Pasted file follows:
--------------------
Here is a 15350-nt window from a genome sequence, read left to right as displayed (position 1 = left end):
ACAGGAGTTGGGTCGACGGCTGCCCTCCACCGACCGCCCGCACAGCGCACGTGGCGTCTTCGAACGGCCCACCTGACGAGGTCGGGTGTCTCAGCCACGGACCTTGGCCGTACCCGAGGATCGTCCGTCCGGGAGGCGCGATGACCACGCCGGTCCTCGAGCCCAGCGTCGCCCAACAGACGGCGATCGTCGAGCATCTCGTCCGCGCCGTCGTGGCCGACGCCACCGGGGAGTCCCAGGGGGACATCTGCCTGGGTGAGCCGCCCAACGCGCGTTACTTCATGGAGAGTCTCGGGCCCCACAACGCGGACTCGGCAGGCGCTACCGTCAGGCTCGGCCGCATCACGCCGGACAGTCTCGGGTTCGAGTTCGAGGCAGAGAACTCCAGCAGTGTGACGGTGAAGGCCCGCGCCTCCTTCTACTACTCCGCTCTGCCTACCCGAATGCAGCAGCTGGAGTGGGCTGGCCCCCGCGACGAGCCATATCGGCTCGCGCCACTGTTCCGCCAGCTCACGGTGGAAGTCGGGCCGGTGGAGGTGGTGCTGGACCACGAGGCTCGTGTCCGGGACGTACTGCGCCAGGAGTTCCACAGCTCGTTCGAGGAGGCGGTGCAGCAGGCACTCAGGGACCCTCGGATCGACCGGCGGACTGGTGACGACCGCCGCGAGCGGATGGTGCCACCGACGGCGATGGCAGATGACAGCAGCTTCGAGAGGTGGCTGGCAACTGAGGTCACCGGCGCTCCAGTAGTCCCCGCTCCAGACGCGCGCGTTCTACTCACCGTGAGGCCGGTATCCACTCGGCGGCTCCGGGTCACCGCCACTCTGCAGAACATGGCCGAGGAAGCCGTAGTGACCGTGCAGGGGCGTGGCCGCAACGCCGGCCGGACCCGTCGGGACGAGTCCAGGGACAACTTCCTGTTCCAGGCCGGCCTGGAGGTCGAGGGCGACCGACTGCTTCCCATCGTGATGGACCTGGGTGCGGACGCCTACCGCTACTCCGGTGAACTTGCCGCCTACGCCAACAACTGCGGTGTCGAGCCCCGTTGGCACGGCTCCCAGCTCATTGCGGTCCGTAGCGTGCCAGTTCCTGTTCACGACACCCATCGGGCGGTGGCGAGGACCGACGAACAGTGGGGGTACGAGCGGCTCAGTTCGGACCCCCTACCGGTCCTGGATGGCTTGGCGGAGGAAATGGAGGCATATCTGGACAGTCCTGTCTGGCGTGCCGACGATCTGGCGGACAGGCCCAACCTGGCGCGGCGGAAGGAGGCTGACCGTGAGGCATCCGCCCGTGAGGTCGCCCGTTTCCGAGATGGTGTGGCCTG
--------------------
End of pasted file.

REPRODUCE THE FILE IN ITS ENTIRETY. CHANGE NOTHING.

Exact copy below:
Here is a 15350-nt window from a genome sequence, read left to right as displayed (position 1 = left end):
ACAGGAGTTGGGTCGACGGCTGCCCTCCACCGACCGCCCGCACAGCGCACGTGGCGTCTTCGAACGGCCCACCTGACGAGGTCGGGTGTCTCAGCCACGGACCTTGGCCGTACCCGAGGATCGTCCGTCCGGGAGGCGCGATGACCACGCCGGTCCTCGAGCCCAGCGTCGCCCAACAGACGGCGATCGTCGAGCATCTCGTCCGCGCCGTCGTGGCCGACGCCACCGGGGAGTCCCAGGGGGACATCTGCCTGGGTGAGCCGCCCAACGCGCGTTACTTCATGGAGAGTCTCGGGCCCCACAACGCGGACTCGGCAGGCGCTACCGTCAGGCTCGGCCGCATCACGCCGGACAGTCTCGGGTTCGAGTTCGAGGCAGAGAACTCCAGCAGTGTGACGGTGAAGGCCCGCGCCTCCTTCTACTACTCCGCTCTGCCTACCCGAATGCAGCAGCTGGAGTGGGCTGGCCCCCGCGACGAGCCATATCGGCTCGCGCCACTGTTCCGCCAGCTCACGGTGGAAGTCGGGCCGGTGGAGGTGGTGCTGGACCACGAGGCTCGTGTCCGGGACGTACTGCGCCAGGAGTTCCACAGCTCGTTCGAGGAGGCGGTGCAGCAGGCACTCAGGGACCCTCGGATCGACCGGCGGACTGGTGACGACCGCCGCGAGCGGATGGTGCCACCGACGGCGATGGCAGATGACAGCAGCTTCGAGAGGTGGCTGGCAACTGAGGTCACCGGCGCTCCAGTAGTCCCCGCTCCAGACGCGCGCGTTCTACTCACCGTGAGGCCGGTATCCACTCGGCGGCTCCGGGTCACCGCCACTCTGCAGAACATGGCCGAGGAAGCCGTAGTGACCGTGCAGGGGCGTGGCCGCAACGCCGGCCGGACCCGTCGGGACGAGTCCAGGGACAACTTCCTGTTCCAGGCCGGCCTGGAGGTCGAGGGCGACCGACTGCTTCCCATCGTGATGGACCTGGGTGCGGACGCCTACCGCTACTCCGGTGAACTTGCCGCCTACGCCAACAACTGCGGTGTCGAGCCCCGTTGGCACGGCTCCCAGCTCATTGCGGTCCGTAGCGTGCCAGTTCCTGTTCACGACACCCATCGGGCGGTGGCGAGGACCGACGAACAGTGGGGGTACGAGCGGCTCAGTTCGGACCCCCTACCGGTCCTGGATGGCTTGGCGGAGGAAATGGAGGCATATCTGGACAGTCCTGTCTGGCGTGCCGACGATCTGGCGGACAGGCCCAACCTGGCGCGGCGGAAGGAGGCTGACCGTGAGGCATCCGCCCGTGAGGTCGCCCGTTTCCGAGATGGTGTGGCCTG